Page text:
Lane splitting is when a bicycle, scooter or motorcycle travels in between vehicle lanes. It also refers to two-wheeled vehicles that drive around vehicles traveling in the same direction only at a slower speed. Generally, lane splitting occurs during traffic jams. Two-wheeled vehicles have the ability to maneuver in and out of stop and go traffic through lane splitting.
California is the only state in which lane splitting is legal. However, if a California Highway Patrol officer believes that your actions are not safe, you could potentially be ticketed for an unsafe lane change. At the same time, California Highway Patrol officers also lane split.
Comparative Fault and Bias Against Motorcycles
If a motorcycle or other two-wheeled vehicle is involved in an accident while lane splitting, the biker could potentially be considered partly responsible, even if another driver caused the crash. This is known as comparative fault, and could result in a reduced recovery. Bias against motorcycle drivers may be another reason that a motorcyclist may be judged partially responsible. Countering this prejudice and protecting the injured person’s rights is what an experienced personal injury attorney will do. A personal injury case’s outcome may depend on such representation.
Issues to watch out for when lane splitting:
- You can split a lane but are not allowed to ride on the line between the two lanes.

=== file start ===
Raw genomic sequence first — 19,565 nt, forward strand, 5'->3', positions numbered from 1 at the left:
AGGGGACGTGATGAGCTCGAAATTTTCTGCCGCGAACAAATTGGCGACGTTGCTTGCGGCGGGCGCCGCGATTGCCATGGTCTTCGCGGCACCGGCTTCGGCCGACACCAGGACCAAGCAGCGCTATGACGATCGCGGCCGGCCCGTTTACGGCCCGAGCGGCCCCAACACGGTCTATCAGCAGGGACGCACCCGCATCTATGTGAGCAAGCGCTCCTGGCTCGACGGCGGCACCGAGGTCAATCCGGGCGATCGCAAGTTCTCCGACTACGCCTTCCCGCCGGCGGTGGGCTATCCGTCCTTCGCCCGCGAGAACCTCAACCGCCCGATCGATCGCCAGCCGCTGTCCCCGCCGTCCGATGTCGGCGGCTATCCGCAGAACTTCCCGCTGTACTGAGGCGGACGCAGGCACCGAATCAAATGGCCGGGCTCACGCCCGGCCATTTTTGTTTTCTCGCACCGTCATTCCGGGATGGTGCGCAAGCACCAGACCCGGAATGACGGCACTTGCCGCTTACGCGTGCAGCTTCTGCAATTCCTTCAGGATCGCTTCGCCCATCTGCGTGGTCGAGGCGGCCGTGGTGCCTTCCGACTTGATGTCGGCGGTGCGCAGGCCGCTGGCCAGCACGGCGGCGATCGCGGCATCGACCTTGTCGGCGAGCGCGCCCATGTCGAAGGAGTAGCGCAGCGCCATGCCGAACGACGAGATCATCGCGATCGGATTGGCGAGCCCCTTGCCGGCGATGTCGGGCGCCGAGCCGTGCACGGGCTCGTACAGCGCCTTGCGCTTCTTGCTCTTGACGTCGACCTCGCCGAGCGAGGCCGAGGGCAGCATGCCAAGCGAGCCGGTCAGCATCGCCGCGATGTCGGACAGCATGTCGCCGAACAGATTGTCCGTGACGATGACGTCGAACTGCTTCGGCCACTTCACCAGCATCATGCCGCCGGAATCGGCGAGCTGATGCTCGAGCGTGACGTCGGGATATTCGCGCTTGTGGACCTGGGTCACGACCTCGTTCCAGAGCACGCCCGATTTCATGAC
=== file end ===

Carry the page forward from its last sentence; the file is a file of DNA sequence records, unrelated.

- You can pass someone while sharing the same lane, but are not allowed to drive more than five miles per hour than the car you are passing.
- Pay attention to mirrors sticking out or car doors suddenly opening.
The Hurt Report on Causes of Motorcycle Accidents noted that fatal rear-end motorcycle crashes in California are 30 percent less than in other states of similar climates that do not allow lane splitting. Some people use this data to support the argument that lane splitting actually improves the safety of motorcyclists by reducing the incidence of rear-end crashes. The National Highway Traffic Safety Administration does concur that lane splitting does slightly reduce rear-end crashes.
Lane-Splitting and Personal Injury Claim Questions? Talk to a San Francisco Bay Area Personal Injury Lawyer
If you have been injured in a bike accident, motorcycle crash or other accident, whether you were splitting lanes at the time or not, the law firm of Weber & Nierenberg, with offices in northern California and the San Francisco Bay Area, will work to protect your rights.
If you do choose to work with one of our attorneys, we charge you nothing unless we win you compensation, at which point we will be paid. This is called contingency representation. Call or email today to schedule a free, private consultation with an experienced personal injury lawyer: 1-866-288-6010.